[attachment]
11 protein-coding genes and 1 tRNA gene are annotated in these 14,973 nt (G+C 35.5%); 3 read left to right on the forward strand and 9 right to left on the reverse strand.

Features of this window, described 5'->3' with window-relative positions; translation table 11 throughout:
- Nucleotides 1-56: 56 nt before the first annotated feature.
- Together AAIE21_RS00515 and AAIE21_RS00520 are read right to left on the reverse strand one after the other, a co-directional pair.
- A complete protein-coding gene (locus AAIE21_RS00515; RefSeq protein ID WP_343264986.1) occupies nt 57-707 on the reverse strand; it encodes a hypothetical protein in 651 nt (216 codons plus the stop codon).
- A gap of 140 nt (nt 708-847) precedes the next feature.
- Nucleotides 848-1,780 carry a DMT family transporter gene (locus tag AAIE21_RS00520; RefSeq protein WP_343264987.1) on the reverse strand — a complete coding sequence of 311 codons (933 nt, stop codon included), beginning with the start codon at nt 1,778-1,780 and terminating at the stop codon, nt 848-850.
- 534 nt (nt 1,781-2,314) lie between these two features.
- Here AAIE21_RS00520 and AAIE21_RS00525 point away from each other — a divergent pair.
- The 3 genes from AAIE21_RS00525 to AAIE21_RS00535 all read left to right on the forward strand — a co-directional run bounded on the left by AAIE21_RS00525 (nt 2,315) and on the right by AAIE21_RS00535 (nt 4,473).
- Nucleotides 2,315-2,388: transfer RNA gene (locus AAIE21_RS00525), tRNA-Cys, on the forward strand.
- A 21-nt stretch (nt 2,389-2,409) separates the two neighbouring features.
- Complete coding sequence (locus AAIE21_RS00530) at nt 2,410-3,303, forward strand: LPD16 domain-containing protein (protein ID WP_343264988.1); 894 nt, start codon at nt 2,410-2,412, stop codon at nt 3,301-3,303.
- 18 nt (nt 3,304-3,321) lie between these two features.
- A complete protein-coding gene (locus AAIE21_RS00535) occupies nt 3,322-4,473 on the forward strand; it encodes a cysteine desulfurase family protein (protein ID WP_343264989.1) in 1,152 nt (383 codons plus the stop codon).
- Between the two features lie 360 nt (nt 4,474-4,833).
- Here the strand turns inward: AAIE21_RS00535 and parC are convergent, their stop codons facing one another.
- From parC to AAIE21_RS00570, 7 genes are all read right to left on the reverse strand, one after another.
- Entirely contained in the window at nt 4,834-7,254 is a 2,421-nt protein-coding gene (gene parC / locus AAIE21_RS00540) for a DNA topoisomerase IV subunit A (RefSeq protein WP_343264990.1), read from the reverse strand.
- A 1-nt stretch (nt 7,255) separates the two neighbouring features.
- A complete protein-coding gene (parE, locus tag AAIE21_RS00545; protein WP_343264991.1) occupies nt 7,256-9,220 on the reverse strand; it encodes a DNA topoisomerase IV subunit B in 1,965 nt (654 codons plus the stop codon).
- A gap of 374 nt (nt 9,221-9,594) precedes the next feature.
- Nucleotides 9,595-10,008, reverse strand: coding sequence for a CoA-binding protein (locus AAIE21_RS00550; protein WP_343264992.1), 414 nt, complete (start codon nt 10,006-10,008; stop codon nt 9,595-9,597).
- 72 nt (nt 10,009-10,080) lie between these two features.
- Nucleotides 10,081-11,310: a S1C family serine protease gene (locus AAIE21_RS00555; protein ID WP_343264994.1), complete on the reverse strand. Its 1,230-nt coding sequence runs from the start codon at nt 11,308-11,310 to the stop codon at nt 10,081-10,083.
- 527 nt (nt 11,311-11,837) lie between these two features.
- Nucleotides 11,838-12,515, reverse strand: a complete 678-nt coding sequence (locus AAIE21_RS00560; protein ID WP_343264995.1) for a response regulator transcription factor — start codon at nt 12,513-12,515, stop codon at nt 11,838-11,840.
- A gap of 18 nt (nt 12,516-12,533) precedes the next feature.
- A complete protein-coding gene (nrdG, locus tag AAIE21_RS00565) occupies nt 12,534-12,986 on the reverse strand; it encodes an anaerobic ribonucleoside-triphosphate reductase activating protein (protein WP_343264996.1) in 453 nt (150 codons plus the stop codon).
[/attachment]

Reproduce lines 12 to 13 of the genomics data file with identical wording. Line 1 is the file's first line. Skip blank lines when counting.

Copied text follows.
- A 21-nt stretch (nt 2,389-2,409) separates the two neighbouring features.
- Complete coding sequence (locus AAIE21_RS00530) at nt 2,410-3,303, forward strand: LPD16 domain-containing protein (protein ID WP_343264988.1); 894 nt, start codon at nt 2,410-2,412, stop codon at nt 3,301-3,303.